People told us they felt safe living at the home, one person said, “Yes I feel safe, they look after things for me.” Risks to people were identified, assessed and care plans guided staff in how to manage specific risks. Environmental risks were assessed an

Inspection carried out on 5 and 12 May 2015

During a routine inspection

This inspection took place on 5 and 12 May 2015 and was unannounced.

Ifield Park providing nursing care, personal care and accommodation for up to 73 people. Care is delivered across three separate buildings, according to people’s individual needs. Nursing care is provided from Woodroffe Benton for up to 21 people. Penn Court provides a residential care for up to 26 people. Ellwood Place provides care for up to 21 people living with dementia..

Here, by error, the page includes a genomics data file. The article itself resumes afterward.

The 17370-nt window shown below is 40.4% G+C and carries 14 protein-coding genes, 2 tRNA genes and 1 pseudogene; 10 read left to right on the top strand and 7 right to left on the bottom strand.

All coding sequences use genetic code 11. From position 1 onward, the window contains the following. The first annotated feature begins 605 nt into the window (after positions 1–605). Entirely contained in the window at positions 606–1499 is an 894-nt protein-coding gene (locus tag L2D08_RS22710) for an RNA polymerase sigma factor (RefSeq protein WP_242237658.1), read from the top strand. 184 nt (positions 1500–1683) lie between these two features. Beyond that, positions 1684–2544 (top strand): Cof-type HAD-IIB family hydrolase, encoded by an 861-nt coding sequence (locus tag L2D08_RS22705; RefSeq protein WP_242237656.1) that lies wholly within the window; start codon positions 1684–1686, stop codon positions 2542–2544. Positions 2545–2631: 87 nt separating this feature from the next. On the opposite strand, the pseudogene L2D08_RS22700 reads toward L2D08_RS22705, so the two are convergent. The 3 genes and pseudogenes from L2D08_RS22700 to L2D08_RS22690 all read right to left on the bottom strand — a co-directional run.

During our inspection the registered manager was present. A registered manager is a person who has registered with the Care Quality Commission to manage the service. Like registered providers, they are ‘registered persons’. Registered persons have legal responsibility for meeting the requirements in the Health and Social Care Act 2008 and associated Regulations about how the service is run.

Staff knew each person’s individual needs, traits and personalities. Care plans were in place which provided detailed information for staff on how to deliver people’s care.

The home had good systems in place to keep people safe. People told us they felt safe. Staff were aware of their responsibilities in relation to safeguarding. The manager was clear about when to report concerns and the processes to be followed to inform the local authority and the Commission in order to keep people safe. Medicines were managed safely.